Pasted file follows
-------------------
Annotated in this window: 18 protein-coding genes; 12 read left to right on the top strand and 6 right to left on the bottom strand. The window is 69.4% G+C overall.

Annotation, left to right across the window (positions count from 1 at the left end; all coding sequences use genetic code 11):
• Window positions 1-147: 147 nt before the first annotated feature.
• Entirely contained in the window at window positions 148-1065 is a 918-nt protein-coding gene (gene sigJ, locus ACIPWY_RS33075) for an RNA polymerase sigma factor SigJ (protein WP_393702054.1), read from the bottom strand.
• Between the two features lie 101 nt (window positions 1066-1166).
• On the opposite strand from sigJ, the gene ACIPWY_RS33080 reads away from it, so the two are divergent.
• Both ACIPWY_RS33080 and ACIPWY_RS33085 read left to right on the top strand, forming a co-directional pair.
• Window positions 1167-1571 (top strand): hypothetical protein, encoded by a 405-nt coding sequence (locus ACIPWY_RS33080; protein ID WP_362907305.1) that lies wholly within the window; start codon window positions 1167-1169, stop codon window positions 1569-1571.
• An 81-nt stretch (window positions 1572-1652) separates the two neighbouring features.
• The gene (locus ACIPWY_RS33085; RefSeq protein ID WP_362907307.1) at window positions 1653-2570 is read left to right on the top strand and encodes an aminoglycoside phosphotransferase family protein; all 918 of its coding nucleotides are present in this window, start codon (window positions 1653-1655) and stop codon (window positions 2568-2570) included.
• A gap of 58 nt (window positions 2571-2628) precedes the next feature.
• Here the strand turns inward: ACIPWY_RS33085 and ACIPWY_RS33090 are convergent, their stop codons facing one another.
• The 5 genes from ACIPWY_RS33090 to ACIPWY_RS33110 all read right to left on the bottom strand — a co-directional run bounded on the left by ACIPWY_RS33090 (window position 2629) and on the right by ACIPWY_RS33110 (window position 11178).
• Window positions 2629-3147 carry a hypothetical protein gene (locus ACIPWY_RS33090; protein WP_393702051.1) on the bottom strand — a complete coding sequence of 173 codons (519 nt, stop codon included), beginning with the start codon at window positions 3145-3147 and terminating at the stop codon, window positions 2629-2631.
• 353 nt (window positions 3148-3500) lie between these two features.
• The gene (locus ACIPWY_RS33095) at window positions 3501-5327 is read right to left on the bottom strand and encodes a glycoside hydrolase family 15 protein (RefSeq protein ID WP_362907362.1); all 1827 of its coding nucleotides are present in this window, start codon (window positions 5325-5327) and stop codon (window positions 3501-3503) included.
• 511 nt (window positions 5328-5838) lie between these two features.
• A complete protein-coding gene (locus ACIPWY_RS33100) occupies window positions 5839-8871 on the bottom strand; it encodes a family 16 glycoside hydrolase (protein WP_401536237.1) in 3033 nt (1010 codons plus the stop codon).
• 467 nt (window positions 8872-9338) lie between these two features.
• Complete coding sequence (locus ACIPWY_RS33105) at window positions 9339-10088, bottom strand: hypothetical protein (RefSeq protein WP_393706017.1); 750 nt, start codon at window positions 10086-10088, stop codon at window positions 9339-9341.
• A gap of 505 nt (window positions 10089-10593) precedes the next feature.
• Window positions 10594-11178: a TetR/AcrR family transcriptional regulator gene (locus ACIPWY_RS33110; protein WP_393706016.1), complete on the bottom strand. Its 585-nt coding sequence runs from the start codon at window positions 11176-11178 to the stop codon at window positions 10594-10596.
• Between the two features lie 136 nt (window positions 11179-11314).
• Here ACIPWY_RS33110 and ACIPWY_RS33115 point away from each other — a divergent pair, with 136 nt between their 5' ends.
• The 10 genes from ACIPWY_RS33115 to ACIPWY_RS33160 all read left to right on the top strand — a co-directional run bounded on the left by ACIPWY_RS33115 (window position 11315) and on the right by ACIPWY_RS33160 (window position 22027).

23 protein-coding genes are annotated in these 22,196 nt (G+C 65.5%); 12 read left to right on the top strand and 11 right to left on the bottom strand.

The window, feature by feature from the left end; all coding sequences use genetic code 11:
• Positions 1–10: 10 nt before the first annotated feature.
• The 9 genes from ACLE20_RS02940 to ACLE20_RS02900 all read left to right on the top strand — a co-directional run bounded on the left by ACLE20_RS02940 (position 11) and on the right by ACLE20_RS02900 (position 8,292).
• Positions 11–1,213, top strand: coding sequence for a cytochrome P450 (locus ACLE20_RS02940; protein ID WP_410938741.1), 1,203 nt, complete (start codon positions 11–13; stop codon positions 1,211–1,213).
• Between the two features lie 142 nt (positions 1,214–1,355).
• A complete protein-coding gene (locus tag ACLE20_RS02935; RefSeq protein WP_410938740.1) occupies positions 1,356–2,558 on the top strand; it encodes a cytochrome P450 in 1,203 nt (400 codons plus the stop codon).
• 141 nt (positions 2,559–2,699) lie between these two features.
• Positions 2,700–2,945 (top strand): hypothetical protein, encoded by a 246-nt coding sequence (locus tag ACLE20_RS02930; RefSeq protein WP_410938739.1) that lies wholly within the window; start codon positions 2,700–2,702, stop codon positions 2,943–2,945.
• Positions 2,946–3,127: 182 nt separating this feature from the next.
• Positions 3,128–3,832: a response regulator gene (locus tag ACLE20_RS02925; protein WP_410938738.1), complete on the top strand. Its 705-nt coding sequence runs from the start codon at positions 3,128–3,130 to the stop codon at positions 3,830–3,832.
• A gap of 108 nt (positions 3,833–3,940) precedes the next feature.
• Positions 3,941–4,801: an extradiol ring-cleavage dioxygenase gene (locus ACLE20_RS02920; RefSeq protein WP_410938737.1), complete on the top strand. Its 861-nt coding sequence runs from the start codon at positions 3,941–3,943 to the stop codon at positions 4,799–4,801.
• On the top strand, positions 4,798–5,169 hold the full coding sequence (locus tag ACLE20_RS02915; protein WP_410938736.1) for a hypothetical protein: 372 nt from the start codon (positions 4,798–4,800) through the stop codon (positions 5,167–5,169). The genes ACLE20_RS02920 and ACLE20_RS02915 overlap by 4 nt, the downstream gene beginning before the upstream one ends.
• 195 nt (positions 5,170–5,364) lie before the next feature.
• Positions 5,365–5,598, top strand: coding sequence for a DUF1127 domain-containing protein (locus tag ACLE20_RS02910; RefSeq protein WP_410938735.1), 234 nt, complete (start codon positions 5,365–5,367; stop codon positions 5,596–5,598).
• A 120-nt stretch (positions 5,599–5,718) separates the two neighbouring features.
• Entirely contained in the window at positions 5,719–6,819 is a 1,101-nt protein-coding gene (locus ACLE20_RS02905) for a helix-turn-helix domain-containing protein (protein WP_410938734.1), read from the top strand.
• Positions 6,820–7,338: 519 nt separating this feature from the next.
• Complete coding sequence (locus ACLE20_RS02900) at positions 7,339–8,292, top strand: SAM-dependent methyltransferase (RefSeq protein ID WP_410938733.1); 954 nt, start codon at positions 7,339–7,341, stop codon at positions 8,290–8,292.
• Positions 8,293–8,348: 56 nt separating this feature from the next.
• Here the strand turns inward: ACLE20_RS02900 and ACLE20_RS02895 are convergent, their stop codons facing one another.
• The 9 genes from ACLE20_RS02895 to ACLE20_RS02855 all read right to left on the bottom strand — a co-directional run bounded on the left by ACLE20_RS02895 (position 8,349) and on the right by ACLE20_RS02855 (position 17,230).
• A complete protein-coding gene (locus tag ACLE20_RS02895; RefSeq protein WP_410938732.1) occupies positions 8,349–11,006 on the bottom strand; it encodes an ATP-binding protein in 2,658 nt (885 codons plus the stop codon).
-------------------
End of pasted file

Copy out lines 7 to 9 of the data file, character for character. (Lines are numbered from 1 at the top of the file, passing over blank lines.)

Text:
• Both ACIPWY_RS33080 and ACIPWY_RS33085 read left to right on the top strand, forming a co-directional pair.
• Window positions 1167-1571 (top strand): hypothetical protein, encoded by a 405-nt coding sequence (locus ACIPWY_RS33080; protein ID WP_362907305.1) that lies wholly within the window; start codon window positions 1167-1169, stop codon window positions 1569-1571.
• An 81-nt stretch (window positions 1572-1652) separates the two neighbouring features.